Red Wolves

$1,724 Raised * $1,000 Goal
Current Project

Red Wolf Survival Plan

The Akron Zoo
The Akron Zoo has partnered with the Red Wolf Species Survival Plan and the Red Wolf Coalition to protect the reintroduced Red Wolf. By 1980 the Red Wolf was declared extinct in the wild after the last remaining wolves were gathered to start a breeding program. By 1987 enough wolves were produced to launch the first reintroduction of the species to the wild on 1.7 million acres of protected lands in North Carolina. As of 2010 there are about 130 wild Red Wolves inhabiting these lands. The species remains critically endangered, and requires both field monitoring and educational outreach to the areas surrounding the reintroduction site to avoid conflict with humans. The first Red Wolf to be lost to illegal hunting in 2014 occurred on January 7th, and nine Red Wolves were lost to hunting in 2013. The educational outreach programs supported by the Akron Zoo are very important to reach those who live in the reintroduction area.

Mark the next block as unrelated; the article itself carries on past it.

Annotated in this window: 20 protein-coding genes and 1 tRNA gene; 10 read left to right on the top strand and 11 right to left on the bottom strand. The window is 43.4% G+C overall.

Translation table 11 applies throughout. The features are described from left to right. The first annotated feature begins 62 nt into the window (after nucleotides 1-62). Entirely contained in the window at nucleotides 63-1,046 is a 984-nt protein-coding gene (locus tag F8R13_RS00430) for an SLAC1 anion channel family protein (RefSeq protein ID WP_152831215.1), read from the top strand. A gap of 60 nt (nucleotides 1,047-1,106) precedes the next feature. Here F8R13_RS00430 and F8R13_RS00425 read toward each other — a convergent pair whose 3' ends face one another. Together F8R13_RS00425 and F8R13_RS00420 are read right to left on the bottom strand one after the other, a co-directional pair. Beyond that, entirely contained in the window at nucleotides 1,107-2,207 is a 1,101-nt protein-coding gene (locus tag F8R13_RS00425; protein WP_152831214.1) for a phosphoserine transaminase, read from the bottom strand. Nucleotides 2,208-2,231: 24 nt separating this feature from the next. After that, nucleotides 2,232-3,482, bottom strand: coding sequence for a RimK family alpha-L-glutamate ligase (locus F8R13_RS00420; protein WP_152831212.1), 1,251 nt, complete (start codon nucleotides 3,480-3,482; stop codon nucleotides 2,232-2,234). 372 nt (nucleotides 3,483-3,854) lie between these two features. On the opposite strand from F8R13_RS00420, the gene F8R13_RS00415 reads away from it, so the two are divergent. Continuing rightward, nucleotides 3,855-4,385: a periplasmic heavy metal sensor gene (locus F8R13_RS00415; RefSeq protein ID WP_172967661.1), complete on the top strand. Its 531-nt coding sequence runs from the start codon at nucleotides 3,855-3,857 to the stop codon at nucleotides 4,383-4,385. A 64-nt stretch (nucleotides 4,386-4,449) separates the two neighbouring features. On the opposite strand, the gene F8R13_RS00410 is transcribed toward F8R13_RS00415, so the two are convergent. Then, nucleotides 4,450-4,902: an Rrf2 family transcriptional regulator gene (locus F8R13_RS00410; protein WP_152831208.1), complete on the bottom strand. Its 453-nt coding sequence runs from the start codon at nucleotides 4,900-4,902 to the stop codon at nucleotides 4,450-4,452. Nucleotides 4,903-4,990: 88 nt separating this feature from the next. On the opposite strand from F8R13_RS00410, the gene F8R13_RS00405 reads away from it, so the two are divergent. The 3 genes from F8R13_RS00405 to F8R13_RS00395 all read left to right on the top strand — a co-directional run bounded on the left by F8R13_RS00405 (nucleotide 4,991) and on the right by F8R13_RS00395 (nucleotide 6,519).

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Red wolves are characterized by their nocturnal nature, primarily carnivorous diets, vocalizations (including howling), and reddish coats.

Morphologically, red wolves are classified midway between gray wolves and coyotes. The IUCN Red List of Threatened Species identifies red wolves as critically endangered. The primary threat to the species in the wild is hybridization with Coyotes.

Historically, red wolves were native to the south-eastern United States. Today, they only live in eastern North Carolina as a reintroduced population.